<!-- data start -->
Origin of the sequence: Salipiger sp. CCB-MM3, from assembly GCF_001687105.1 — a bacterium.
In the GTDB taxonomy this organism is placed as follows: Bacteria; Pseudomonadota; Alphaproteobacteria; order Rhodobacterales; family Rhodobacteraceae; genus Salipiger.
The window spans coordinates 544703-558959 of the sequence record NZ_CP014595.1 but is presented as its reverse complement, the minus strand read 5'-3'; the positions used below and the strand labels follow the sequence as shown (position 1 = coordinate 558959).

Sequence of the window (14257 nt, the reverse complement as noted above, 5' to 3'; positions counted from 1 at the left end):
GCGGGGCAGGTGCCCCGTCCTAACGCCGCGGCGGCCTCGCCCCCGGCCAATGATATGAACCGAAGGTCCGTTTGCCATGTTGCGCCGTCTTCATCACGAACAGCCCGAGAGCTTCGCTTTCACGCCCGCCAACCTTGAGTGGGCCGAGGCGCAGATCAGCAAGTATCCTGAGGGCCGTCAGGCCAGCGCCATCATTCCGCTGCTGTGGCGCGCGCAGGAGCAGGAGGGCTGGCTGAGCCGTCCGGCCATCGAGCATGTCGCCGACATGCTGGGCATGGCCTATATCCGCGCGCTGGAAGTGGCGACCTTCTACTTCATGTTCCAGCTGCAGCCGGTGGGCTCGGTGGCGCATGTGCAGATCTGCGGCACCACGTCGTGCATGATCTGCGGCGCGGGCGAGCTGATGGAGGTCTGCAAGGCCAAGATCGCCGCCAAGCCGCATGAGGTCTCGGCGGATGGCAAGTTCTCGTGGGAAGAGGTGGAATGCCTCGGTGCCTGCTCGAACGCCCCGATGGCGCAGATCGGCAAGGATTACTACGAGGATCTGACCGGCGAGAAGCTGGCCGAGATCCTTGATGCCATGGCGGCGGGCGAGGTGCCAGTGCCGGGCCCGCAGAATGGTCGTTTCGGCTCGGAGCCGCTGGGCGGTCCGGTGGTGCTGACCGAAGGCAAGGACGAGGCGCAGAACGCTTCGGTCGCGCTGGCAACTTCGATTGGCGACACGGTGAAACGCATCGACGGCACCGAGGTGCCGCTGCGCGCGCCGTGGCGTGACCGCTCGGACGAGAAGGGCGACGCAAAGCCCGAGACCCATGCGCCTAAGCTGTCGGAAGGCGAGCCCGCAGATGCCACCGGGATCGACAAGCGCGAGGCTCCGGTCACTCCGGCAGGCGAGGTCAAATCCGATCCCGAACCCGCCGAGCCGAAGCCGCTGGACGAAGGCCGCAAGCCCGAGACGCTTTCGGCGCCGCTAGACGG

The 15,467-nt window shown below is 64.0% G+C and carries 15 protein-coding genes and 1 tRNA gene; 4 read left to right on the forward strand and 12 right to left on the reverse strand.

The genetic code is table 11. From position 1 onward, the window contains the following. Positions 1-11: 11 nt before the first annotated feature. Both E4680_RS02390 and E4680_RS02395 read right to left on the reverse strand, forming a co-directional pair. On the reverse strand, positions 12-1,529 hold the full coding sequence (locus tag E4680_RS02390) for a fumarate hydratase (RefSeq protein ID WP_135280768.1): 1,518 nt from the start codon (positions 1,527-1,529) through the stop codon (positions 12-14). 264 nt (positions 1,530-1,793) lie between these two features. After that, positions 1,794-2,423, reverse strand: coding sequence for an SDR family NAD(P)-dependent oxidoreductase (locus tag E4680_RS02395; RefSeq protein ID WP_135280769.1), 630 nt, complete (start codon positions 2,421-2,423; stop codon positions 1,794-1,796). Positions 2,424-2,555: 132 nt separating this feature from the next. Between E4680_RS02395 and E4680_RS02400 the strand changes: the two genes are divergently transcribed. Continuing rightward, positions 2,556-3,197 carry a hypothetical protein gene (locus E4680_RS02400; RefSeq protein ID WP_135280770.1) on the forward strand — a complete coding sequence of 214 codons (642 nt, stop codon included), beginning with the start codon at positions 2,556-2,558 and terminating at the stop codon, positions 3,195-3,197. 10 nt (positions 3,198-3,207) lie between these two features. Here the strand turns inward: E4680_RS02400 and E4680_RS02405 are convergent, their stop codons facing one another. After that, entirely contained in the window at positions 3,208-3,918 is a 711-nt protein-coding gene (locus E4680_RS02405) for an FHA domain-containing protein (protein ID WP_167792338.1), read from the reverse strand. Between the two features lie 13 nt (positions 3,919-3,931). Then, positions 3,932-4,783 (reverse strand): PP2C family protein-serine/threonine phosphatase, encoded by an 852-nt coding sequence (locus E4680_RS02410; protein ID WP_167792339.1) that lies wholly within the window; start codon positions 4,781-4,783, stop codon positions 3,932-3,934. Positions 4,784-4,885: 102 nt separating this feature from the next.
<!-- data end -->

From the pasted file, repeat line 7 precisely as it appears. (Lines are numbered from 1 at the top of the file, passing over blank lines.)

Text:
The genetic code is table 11. From position 1 onward, the window contains the following. Positions 1-11: 11 nt before the first annotated feature. Both E4680_RS02390 and E4680_RS02395 read right to left on the reverse strand, forming a co-directional pair. On the reverse strand, positions 12-1,529 hold the full coding sequence (locus tag E4680_RS02390) for a fumarate hydratase (RefSeq protein ID WP_135280768.1): 1,518 nt from the start codon (positions 1,527-1,529) through the stop codon (positions 12-14). 264 nt (positions 1,530-1,793) lie between these two features. After that, positions 1,794-2,423, reverse strand: coding sequence for an SDR family NAD(P)-dependent oxidoreductase (locus tag E4680_RS02395; RefSeq protein ID WP_135280769.1), 630 nt, complete (start codon positions 2,421-2,423; stop codon positions 1,794-1,796). Positions 2,424-2,555: 132 nt separating this feature from the next. Between E4680_RS02395 and E4680_RS02400 the strand changes: the two genes are divergently transcribed. Continuing rightward, positions 2,556-3,197 carry a hypothetical protein gene (locus E4680_RS02400; RefSeq protein ID WP_135280770.1) on the forward strand — a complete coding sequence of 214 codons (642 nt, stop codon included), beginning with the start codon at positions 2,556-2,558 and terminating at the stop codon, positions 3,195-3,197. 10 nt (positions 3,198-3,207) lie between these two features. Here the strand turns inward: E4680_RS02400 and E4680_RS02405 are convergent, their stop codons facing one another. After that, entirely contained in the window at positions 3,208-3,918 is a 711-nt protein-coding gene (locus E4680_RS02405) for an FHA domain-containing protein (protein ID WP_167792338.1), read from the reverse strand. Between the two features lie 13 nt (positions 3,919-3,931). Then, positions 3,932-4,783 (reverse strand): PP2C family protein-serine/threonine phosphatase, encoded by an 852-nt coding sequence (locus E4680_RS02410; protein ID WP_167792339.1) that lies wholly within the window; start codon positions 4,781-4,783, stop codon positions 3,932-3,934. Positions 4,784-4,885: 102 nt separating this feature from the next.